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Concentration Camp




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Just a short drive from Munich is the infamous Dachau Concentration Camp.

When the camp first opened, it was used to house political opponents of the National-Socialist party.

In 1933, the list of banned groups grew to include Jehovah’s Witnesses.  By 1939, inmates included Jews, gypsies,

and clergymen who  resisted the political coercion of the churches.  It was usual for all persons who had been condemned

in a court of law to be taken to the concentration camp for “re-education” after they had served their

 prison sentence.  Paradoxically, drawing a long prison sentence meant to be saved from imprisonment

 in the concentration camp, and that frequently meant being saved from death.





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 This is a view of one of the outer fences from the highway.




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 This is the main gate of Dachau, where all of the prisoners entered the camp.

The SS made a cruel ritual of the “welcome”.  It was intended to instill dread and make sure the prisoners understood their status.  Blows and insults rained down on the bewildered newcomers; their remaining possessions were confiscated, their hair was shaved off, and they were put into striped prison uniforms.






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On the gate entering Dachau was this infamous message:

“Work Will Make You Free”




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The center “Main Street” of Dachau.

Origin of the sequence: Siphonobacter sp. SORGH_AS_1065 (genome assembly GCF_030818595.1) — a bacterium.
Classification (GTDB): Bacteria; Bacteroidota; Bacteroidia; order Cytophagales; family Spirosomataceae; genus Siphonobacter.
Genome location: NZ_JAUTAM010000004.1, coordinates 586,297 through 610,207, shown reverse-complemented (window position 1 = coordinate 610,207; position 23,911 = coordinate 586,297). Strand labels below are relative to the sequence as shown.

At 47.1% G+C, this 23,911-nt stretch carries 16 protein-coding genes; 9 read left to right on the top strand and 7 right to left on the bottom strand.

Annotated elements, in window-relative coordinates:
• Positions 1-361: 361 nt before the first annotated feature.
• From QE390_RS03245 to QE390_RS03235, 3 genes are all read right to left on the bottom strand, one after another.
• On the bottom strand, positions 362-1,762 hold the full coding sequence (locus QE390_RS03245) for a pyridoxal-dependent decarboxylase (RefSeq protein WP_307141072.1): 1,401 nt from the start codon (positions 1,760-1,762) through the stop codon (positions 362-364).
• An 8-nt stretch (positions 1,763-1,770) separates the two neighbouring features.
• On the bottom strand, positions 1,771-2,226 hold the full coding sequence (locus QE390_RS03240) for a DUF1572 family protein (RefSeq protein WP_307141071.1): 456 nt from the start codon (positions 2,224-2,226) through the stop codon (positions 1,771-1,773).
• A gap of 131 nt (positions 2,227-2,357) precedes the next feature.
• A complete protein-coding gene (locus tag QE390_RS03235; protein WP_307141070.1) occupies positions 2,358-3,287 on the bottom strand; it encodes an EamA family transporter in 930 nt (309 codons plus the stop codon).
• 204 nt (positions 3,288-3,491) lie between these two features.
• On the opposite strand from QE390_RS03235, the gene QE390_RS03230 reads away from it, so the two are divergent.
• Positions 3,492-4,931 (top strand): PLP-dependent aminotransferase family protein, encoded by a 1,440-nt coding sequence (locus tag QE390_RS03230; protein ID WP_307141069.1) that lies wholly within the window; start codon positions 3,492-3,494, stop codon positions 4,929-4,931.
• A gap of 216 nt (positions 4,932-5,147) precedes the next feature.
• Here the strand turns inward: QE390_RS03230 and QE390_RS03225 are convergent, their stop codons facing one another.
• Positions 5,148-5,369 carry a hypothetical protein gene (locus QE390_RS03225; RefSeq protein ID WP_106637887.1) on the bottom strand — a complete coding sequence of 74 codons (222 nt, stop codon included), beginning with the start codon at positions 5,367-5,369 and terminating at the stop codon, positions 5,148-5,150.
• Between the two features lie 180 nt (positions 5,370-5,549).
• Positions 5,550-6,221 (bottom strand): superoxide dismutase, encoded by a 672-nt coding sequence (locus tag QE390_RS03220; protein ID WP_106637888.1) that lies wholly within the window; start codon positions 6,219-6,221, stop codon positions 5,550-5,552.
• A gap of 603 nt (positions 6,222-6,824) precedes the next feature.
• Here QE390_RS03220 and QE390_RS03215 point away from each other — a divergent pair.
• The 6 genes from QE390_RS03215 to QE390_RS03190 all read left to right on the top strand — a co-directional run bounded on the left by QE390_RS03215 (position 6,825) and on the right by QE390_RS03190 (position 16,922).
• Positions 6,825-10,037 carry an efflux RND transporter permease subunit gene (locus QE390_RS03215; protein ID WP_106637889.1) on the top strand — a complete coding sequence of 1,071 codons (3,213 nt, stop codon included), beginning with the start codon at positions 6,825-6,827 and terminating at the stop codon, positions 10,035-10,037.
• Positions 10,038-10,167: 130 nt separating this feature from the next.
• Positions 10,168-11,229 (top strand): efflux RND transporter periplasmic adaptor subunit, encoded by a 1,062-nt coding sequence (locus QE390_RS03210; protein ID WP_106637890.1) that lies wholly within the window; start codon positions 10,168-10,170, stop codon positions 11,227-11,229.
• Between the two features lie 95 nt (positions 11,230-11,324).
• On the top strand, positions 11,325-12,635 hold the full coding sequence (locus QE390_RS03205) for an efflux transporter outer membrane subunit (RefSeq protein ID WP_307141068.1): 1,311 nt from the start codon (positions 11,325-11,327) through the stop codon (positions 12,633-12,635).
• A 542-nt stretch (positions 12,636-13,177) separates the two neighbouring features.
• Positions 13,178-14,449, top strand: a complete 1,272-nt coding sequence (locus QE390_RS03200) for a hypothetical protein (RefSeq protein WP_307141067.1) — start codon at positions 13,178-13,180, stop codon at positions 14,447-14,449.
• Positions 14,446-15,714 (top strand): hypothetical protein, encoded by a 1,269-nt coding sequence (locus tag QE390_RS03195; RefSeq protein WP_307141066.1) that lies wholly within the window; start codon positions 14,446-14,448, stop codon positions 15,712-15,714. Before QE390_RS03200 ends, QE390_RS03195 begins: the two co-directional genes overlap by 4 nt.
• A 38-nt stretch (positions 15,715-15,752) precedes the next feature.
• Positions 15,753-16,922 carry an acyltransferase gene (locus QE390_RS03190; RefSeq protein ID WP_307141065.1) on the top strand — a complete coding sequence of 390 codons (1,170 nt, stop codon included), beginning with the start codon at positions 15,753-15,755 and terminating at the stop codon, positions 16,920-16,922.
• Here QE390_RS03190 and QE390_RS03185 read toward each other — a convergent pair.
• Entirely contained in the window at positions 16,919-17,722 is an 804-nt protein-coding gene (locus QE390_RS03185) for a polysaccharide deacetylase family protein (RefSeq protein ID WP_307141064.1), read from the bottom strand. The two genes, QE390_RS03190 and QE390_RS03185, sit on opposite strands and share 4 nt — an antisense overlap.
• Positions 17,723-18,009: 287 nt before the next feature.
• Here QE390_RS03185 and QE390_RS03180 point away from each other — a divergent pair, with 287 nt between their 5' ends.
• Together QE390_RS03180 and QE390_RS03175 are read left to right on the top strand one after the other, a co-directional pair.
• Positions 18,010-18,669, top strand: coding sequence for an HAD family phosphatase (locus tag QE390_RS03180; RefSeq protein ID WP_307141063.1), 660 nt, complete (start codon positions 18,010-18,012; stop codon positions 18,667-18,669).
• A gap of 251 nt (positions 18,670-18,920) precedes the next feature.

The foundations of the prisoners’ quarters are all that remain.

Straight ahead is the main building which now houses a museum.





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The outlines are all that remain of the prisoners’ buildings.




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One of the perimeter fences and guard towers.  If any prisoner were to step

off the walkway on the left onto the grass strip, they were shot without warning

before they even reached the ditch. Many prisoners committed suicide by

walking into this area.





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A view from the outside looking in along the same fence line.





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Nestled in the trees along the backside of the camp was this plain-looking brick building.

Inside was one of the most horrible parts of Dachau, the Crematorium.





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The crematorium ovens still stand on one end of the building.

Prisoners were hanged from the overhead beams.





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Behind the crematorium is a quiet, wooded walkway.  It is a serene area with chirping birds.

But along the path are stones like this that indicate the wall behind

the bushes was a backdrop for executions by firing squads.





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One of the plaques indicating this was a firing squad execution site.





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A wrought-iron memorial to the people who died at Dachau.





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Prisoners at Dachau. 






On April 26, 1945, a secret committee authorized two prisoners to escape from the camp and find their way to the American troops whose approach could be heard by the roar of the guns.  The prisoners were successful, and two days later the Americans, who had originally planned to capture Munich first, arrived in Dachau. 



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FREEDOM! April 29, 1945




Concentration Camp



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